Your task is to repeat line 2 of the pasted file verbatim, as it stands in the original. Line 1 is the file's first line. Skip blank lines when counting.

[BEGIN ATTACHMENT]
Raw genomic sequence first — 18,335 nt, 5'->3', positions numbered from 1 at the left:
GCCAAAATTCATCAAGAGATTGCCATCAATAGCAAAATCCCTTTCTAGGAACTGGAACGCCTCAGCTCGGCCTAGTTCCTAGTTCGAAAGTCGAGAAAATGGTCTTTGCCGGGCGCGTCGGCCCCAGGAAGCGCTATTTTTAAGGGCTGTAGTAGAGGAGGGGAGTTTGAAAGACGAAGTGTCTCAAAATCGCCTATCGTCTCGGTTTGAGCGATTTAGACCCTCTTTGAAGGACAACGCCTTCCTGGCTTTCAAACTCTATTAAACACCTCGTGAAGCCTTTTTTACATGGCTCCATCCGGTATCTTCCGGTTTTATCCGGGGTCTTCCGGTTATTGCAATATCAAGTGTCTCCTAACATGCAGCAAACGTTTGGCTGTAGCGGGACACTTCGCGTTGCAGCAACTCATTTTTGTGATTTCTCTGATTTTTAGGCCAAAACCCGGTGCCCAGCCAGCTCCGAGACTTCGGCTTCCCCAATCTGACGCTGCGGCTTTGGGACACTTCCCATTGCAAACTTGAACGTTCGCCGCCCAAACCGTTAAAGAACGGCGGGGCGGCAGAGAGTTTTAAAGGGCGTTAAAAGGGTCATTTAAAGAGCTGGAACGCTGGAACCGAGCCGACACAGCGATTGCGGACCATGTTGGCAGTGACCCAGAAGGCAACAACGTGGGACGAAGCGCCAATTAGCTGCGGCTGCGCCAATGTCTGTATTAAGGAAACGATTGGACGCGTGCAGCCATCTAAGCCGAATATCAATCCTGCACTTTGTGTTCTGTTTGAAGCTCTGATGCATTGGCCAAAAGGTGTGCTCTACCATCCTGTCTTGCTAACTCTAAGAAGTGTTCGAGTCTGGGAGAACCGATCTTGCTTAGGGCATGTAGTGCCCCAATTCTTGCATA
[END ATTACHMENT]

GCCAAAATTCATCAAGAGATTGCCATCAATAGCAAAATCCCTTTCTAGGAACTGGAACGCCTCAGCTCGGCCTAGTTCCTAGTTCGAAAGTCGAGAAAATGGTCTTTGCCGGGCGCGTCGGCCCCAGGAAGCGCTATTTTTAAGGGCTGTAGTAGAGGAGGGGAGTTTGAAAGACGAAGTGTCTCAAAATCGCCTATCGTCTCGGTTTGAGCGATTTAGACCCTCTTTGAAGGACAACGCCTTCCTGGCTTTCAAACTCTATTAAACACCTCGTGAAGCCTTTTTTACATGGCTCCATCCGGTATCTTCCGGTTTTATCCGGGGTCTTCCGGTTATTGCAATATCAAGTGTCTCCTAACATGCAGCAAACGTTTGGCTGTAGCGGGACACTTCGCGTTGCAGCAACTCATTTTTGTGATTTCTCTGATTTTTAGGCCAAAACCCGGTGCCCAGCCAGCTCCGAGACTTCGGCTTCCCCAATCTGACGCTGCGGCTTTGGGACACTTCCCATTGCAAACTTGAACGTTCGCCGCCCAAACCGTTAAAGAACGGCGGGGCGGCAGAGAGTTTTAAAGGGCGTTAAAAGGGTCATTTAAAGAGCTGGAACGCTGGAACCGAGCCGACACAGCGATTGCGGACCATGTTGGCAGTGACCCAGAAGGCAACAACGTGGGACGAAGCGCCAATTAGCTGCGGCTGCGCCAATGTCTGTATTAAGGAAACGATTGGACGCGTGCAGCCATCTAAGCCGAATATCAATCCTGCACTTTGTGTTCTGTTTGAAGCTCTGATGCATTGGCCAAAAGGTGTGCTCTACCATCCTGTCTTGCTAACTCTAAGAAGTGTTCGAGTCTGGGAGAACCGATCTTGCTTAGGGCATGTAGTGCCCCAATTCTTGCATA